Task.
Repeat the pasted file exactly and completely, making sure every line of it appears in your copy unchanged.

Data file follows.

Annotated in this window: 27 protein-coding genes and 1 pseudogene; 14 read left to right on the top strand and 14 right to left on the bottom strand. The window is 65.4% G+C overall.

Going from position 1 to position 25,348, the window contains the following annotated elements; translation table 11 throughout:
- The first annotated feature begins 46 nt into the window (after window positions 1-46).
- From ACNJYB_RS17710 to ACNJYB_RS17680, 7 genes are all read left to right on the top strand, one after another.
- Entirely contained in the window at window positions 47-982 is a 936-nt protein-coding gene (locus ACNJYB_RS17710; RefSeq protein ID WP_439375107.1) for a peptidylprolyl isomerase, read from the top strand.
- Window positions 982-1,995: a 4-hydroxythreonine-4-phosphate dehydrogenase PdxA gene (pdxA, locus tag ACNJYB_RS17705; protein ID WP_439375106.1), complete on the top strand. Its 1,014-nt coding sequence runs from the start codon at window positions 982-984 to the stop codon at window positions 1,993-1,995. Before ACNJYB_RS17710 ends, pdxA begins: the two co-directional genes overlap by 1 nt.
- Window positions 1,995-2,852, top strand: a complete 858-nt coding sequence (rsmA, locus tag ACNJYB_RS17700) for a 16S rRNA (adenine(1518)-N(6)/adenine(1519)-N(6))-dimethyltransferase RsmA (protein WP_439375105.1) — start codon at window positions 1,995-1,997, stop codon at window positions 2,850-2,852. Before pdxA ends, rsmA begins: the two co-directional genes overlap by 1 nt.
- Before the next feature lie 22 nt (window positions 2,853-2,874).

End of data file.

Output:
Annotated in this window: 27 protein-coding genes and 1 pseudogene; 14 read left to right on the top strand and 14 right to left on the bottom strand. The window is 65.4% G+C overall.

Going from position 1 to position 25,348, the window contains the following annotated elements; translation table 11 throughout:
- The first annotated feature begins 46 nt into the window (after window positions 1-46).
- From ACNJYB_RS17710 to ACNJYB_RS17680, 7 genes are all read left to right on the top strand, one after another.
- Entirely contained in the window at window positions 47-982 is a 936-nt protein-coding gene (locus ACNJYB_RS17710; RefSeq protein ID WP_439375107.1) for a peptidylprolyl isomerase, read from the top strand.
- Window positions 982-1,995: a 4-hydroxythreonine-4-phosphate dehydrogenase PdxA gene (pdxA, locus tag ACNJYB_RS17705; protein ID WP_439375106.1), complete on the top strand. Its 1,014-nt coding sequence runs from the start codon at window positions 982-984 to the stop codon at window positions 1,993-1,995. Before ACNJYB_RS17710 ends, pdxA begins: the two co-directional genes overlap by 1 nt.
- Window positions 1,995-2,852, top strand: a complete 858-nt coding sequence (rsmA, locus tag ACNJYB_RS17700) for a 16S rRNA (adenine(1518)-N(6)/adenine(1519)-N(6))-dimethyltransferase RsmA (protein WP_439375105.1) — start codon at window positions 1,995-1,997, stop codon at window positions 2,850-2,852. Before pdxA ends, rsmA begins: the two co-directional genes overlap by 1 nt.
- Before the next feature lie 22 nt (window positions 2,853-2,874).